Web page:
Thursday, July 22, 2010

Ratcachers, Spooners, Crippen, Roanoke

What really happened in the town of Hamelin?

Yes, we all know the story of the Pied Piper, and how he took away the rats, and then the children. We all grow up figuring it is just a story.

Something did happen to the children of Hamelin, sometime before the year 1200, something that so impressed itself upon the town's consciousness that a stained glass window commemorating it was in the city's church by 1300, verses were composed by that time, and the window itself was to be seen until around 1660, when it was replaced.

Did 130 of the town's children get drafted into a Children's Crusade? Was there a landslide that buried a large group of children out playing near the river? Perhaps several curious children went out to see the river, swollen over its banks with unseasonable rains, and got careless and silly as children do and were washed away.

It's a mystery, and like the mystery of what happened to the first of Roanoke Island's settlers, we will likely never really know.

It did however, take something amazing to happen to sear itself into the minds of a town so strongly.

Another curious coincidence tied to this date. In 1910, the captain of the SS Montrose, and Atlantic steamer, cabled that he believed a notorious murderer named Hawley Crippen and his lover were on board in disguise. He was correct, and when they reached port on July 31, the pair were arrested.

Then, in December of 1914, the SS Montrose was to be sunk at the entry to Dover harbor as a defense against U-boats. It broke from its mooring during a storm and a futile attempt was made to secure cables and rein her in. She was finally sunk in the channel where she can still be seen.

So, what is so curious about that? The last sailor to leave the ship after the attempt to secure her was named Crippen.


Today is

Cleveland Day

Dornach Commemoration Day -- Switzerland

Festival of Boredom and Reverie

Hammock Day

Independence Day -- India

International Childbirth Education Awareness Day

National Liberation Day -- Poland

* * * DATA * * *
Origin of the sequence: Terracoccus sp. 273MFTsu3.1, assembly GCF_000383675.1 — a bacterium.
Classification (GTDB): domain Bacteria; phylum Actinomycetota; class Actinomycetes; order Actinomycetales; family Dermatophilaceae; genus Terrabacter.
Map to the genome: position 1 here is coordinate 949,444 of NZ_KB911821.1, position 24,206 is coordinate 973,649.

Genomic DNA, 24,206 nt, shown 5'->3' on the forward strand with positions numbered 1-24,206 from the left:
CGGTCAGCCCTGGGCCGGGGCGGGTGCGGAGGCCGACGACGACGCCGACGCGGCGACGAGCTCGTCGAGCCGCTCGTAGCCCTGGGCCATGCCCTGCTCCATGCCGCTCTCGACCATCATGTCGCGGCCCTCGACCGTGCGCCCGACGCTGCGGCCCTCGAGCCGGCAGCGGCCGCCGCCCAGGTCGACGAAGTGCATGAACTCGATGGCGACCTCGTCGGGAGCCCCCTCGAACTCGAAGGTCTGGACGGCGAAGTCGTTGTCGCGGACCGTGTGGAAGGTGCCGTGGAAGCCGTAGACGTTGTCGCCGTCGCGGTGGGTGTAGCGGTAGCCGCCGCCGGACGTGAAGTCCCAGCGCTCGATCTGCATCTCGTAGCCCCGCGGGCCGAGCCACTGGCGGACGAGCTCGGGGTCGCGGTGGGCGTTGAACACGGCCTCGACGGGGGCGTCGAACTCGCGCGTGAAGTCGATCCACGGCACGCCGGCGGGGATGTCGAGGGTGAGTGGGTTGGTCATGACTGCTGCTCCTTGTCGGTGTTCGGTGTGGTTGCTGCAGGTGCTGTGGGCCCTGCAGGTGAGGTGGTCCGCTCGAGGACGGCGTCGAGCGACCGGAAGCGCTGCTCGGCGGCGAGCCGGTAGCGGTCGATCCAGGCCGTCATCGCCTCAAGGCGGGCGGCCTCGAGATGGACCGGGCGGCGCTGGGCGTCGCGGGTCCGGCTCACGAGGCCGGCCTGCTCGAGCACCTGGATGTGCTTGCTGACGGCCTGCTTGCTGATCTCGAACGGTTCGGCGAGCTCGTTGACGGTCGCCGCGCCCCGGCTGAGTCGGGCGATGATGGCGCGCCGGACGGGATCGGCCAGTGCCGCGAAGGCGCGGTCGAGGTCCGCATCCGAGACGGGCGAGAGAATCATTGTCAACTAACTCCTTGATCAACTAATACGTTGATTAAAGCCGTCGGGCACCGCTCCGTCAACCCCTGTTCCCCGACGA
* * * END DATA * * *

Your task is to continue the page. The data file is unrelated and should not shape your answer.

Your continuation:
National Penuche Fudge Day

Pi Approximation Day (22nd day of month 7; 22/7 is the approximation of Pi)

Preparedness Day

Ratcatcher's Day

Soma-Nomaoi -- Japan (wild horse chase), through the 25th

Spooners Day (Spoonerism -- Named for William Archibald Spooner, English cleric and scholar who once fussed at a student because "You hissed my mystery lesson," told a groom it was "kisstomery to cuss the bride," and once accidentally referred to Queen Victoria as "the queer old Dean.")

St. Mary Magdalene's Day


Birthdays Today

Madison Pettis, 1998
Selena Gomez, 1992
Daniel Jones, 1973
Rufus Wainwright, 1973
Shawn Michaels, 1965
David Spade, 1964
Willem Dafoe, 1955
Alan Menken, 1949
Albert Brooks, 1947
Don Henley, 1947
Danny Glover, 1946
Estelle Bennett, 1944
Bobby Sherman, 1943
Alex Trebek, 1940
Terrence Stamp, 1939
Louise Fletcher, 1934
Oscar De la Renta, 1932
Orson Bean, 1928
Bob Dole, 1923
Amy Vanderbilt, 1908
Alexander Calder, 1898
Rose Fitzgerald Kennedy, 1890
William Archibald Spooner, 1844


Today in History

A second group of English settlers arrive on Roanoke Island off North Carolina to re-establish the deserted colony, 1587
Alexander Mackenzie reaches the Pacific Ocean becoming the first Euro-American to complete a transcontinental crossing of Canada, 1793
Death of Josef Strauss, Austrian composer, 1870
First ever motorized racing event is held in France between the cities of Paris and Rouen. The race is won by comte Jules-Albert de Dion, 1894
Wiley Post becomes the first person to fly solo around the world traveling 15,596 miles in 7 days, 18 hours and 45 minutes, 1933
Dezik and Tzygan become the first of Russias Space Dogs, making a sub-orbital flight, which they both survived, 1951
The second Blue Water Bridge opens between Port Huron, Michigan and Sarnia, Ontario, 1997

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